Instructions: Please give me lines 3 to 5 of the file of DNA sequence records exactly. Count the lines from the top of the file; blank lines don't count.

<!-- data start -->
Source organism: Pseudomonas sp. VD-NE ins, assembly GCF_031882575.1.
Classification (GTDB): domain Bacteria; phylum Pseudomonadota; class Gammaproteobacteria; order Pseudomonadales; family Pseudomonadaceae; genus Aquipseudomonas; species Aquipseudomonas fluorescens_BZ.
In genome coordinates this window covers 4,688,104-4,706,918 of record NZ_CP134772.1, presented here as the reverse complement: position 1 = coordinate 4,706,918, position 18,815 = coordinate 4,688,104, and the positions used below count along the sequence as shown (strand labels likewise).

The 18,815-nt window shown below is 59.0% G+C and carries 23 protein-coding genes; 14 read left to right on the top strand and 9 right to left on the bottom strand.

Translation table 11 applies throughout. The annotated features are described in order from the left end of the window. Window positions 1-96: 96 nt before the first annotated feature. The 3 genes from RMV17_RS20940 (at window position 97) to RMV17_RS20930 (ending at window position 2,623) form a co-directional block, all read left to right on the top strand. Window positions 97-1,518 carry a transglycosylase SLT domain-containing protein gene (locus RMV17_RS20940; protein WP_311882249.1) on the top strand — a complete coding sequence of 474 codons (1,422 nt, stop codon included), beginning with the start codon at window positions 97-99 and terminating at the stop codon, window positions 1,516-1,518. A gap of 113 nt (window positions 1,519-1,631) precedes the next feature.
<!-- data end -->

In genome coordinates this window covers 4,688,104-4,706,918 of record NZ_CP134772.1, presented here as the reverse complement: position 1 = coordinate 4,706,918, position 18,815 = coordinate 4,688,104, and the positions used below count along the sequence as shown (strand labels likewise).

The 18,815-nt window shown below is 59.0% G+C and carries 23 protein-coding genes; 14 read left to right on the top strand and 9 right to left on the bottom strand.

Translation table 11 applies throughout. The annotated features are described in order from the left end of the window. Window positions 1-96: 96 nt before the first annotated feature. The 3 genes from RMV17_RS20940 (at window position 97) to RMV17_RS20930 (ending at window position 2,623) form a co-directional block, all read left to right on the top strand. Window positions 97-1,518 carry a transglycosylase SLT domain-containing protein gene (locus RMV17_RS20940; protein WP_311882249.1) on the top strand — a complete coding sequence of 474 codons (1,422 nt, stop codon included), beginning with the start codon at window positions 97-99 and terminating at the stop codon, window positions 1,516-1,518. A gap of 113 nt (window positions 1,519-1,631) precedes the next feature.